Stay, eat and wine taste at Herdade dos Grous, a wine estate with both a farm and lake on its grounds. When the sun sets, the Alqueva Dark Sky Reserve is just a 30-minute drive away. As previously mentioned, it was the first space in Portugal to be certified as an official stargazing space. You’ll be able to admire thousands of glittering stars without any light pollution.
It’s time for the final stop: Lisbon. Circle back up Northwest just over two hours for the final leg of your Portugal road trip. Take a look at of the 10 most authentic and essential activities to do in Lisbon.
Start your first Lisbon morning by taking the 28 train up to visit the hilly Alfama district. The train gets crowded so the earlier, the better. Snap photos and enjoy the experience, but be respectful. Be aware that many locals are riding the tram to get to work or go about their daily business.
The Alfama district is one of the oldest in Lisbon. The neighborhood is full of tiny streets lined with crumbling tiled buildings just waiting to be explored. Get lost in the maze of colorful buildings, maze-like passageways, and the occasional sea view. Stopping to roam around the 11th century Sao Jorge castle is a must. Guided tours of Alfama can also be scheduled in advance.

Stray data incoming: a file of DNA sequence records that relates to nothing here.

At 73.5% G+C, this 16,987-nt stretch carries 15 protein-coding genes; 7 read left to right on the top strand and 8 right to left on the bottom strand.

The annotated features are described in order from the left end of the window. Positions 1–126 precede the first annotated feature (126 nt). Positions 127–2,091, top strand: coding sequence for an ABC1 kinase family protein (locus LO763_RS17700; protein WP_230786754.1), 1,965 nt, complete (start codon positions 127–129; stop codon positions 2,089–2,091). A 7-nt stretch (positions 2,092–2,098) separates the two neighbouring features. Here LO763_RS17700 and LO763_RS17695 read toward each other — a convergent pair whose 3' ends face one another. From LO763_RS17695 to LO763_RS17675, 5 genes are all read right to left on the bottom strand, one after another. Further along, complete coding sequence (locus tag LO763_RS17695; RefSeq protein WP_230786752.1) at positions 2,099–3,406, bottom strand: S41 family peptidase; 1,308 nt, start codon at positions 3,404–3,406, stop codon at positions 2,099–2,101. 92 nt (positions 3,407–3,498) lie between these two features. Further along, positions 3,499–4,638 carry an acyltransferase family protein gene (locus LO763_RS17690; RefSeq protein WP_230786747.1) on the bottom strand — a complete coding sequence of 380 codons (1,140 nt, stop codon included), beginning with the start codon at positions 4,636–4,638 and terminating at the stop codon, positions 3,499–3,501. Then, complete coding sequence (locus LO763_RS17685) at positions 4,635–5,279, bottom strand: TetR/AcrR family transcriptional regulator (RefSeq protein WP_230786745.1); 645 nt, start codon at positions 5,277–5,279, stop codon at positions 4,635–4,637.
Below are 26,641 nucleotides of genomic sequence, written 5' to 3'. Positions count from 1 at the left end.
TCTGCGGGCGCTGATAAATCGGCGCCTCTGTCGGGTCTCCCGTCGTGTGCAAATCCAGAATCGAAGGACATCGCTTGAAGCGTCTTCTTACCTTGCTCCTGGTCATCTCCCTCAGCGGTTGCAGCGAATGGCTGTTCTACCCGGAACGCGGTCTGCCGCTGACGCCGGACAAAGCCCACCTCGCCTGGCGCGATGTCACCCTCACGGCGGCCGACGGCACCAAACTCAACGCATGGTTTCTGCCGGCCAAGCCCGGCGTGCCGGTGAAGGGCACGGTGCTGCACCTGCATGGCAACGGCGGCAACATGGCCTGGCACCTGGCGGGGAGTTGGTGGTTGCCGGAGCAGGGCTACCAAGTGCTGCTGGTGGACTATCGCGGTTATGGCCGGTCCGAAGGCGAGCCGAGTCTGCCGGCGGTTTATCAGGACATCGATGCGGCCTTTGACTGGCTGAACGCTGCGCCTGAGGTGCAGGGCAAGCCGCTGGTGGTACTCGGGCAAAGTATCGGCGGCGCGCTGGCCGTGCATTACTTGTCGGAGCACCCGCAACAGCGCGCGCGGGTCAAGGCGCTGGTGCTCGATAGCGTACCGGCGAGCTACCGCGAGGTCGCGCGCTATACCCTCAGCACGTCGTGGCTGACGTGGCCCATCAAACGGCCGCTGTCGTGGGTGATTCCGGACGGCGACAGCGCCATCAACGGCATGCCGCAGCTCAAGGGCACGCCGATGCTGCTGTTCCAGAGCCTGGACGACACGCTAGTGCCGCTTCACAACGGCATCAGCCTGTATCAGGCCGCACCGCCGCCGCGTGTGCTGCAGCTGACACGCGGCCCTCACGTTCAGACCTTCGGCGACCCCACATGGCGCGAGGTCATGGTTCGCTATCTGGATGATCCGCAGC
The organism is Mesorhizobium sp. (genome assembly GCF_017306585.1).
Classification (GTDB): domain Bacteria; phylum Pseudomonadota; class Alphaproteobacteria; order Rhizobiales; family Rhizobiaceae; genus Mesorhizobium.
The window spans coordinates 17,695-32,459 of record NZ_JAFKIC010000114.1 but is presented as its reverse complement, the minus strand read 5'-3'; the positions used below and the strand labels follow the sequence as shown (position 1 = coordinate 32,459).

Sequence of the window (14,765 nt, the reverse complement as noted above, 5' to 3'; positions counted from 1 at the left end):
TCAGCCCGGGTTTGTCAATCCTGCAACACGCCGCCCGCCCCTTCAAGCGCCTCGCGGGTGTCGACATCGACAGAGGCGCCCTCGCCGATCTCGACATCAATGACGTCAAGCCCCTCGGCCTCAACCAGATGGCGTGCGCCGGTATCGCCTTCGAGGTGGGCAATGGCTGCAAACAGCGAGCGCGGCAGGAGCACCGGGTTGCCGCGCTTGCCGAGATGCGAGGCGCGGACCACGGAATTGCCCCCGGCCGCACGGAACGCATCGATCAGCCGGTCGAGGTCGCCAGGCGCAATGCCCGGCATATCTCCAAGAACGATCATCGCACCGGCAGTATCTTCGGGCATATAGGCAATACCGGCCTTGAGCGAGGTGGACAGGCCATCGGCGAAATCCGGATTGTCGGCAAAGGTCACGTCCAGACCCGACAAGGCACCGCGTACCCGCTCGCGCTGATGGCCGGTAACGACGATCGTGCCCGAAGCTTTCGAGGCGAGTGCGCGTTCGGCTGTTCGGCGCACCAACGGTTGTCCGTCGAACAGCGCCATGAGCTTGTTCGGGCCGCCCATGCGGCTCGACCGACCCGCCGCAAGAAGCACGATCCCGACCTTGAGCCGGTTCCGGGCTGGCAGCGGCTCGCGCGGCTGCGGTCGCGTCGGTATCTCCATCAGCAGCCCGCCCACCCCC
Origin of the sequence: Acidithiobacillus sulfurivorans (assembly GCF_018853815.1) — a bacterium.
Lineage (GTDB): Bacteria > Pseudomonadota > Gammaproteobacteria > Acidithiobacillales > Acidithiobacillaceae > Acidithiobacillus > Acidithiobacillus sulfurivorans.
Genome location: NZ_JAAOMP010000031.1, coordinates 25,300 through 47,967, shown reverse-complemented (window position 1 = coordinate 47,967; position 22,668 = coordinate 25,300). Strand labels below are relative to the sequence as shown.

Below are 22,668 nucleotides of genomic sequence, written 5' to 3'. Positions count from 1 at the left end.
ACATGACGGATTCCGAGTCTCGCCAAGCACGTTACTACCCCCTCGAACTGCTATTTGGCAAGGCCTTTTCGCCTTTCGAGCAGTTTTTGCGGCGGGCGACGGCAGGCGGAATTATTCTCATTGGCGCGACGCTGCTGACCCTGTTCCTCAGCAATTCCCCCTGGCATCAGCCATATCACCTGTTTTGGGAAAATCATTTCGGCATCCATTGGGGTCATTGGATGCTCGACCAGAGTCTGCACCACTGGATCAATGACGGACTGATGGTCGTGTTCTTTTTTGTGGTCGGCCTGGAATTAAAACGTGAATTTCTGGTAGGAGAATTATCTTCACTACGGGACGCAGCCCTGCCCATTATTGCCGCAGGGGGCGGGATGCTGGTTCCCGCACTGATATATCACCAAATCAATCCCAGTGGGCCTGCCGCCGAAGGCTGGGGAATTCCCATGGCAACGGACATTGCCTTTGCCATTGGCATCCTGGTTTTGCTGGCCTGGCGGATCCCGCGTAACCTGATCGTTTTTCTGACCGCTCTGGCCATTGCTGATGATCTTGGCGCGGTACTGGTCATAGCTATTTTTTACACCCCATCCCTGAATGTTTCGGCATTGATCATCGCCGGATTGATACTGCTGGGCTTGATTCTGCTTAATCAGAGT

Instead of catching the tram, walk the downhill route back until you reach the Baixa (lower) district. Wander around until you reach the roofless Carmo convent, then pop in to check out the ruins. Then, pick up the Santa Justa elevator which will transport you to higher Largo do Carmo. The detailing on the 1902 structure is gorgeous — it’s a historical part of public transport, just like the trams are.
Leave the car parked in Lisbon today. Instead of driving, hop on the train to visit the iconic Pena National Palace in the nearby village of Sintra. This impressive structure’s vibrant color and romantic architectural elements are undeniably unique.
Your last day in Lisbon should include visiting Belém, a seaside neighborhood in Lisbon. Not only is it home to the famed Portuguese tart, but it also features some very special monuments. Start by visiting the Belém Tower set directly over the sea. Then, check out the massive Padrão dos Descobrimentos, a homage to the exploration age. There are a few other spots to see, like the Belém Palace and the Gothic-style Jerónimos Monastery, but don’t leave without stopping at Lisbon’s most famous pastry shop, Pasteis de Belém which dates back to 1837 for a famous custard pastry (or several).
Unique experiences are available all across the city, and one great way to round out your trip is to take a sunset sailing cruise with local wine and eats. It’s also worth stopping in the Mouraria district and hopping on this tour, for a locally guided food and culture experience.
More Recommended Stops
Depending on your interests, you could stretch this itinerary beyond 10 days. If your trip is during summer, head over to a seaside town just outside of Lisbon like Cascais. When traveling in winter, consider Vinho Verde wine tastings, tile-making workshops, or museum visits.
As we mentioned previously, another highly recommended day or multi-day experience is a road trip to the Douro Valley, a UNESCO World Heritage site and stunning landscape rich with exceptional wine. The best way to visit the Douro is to drive from Porto, or hire a private guide to take you there for the day.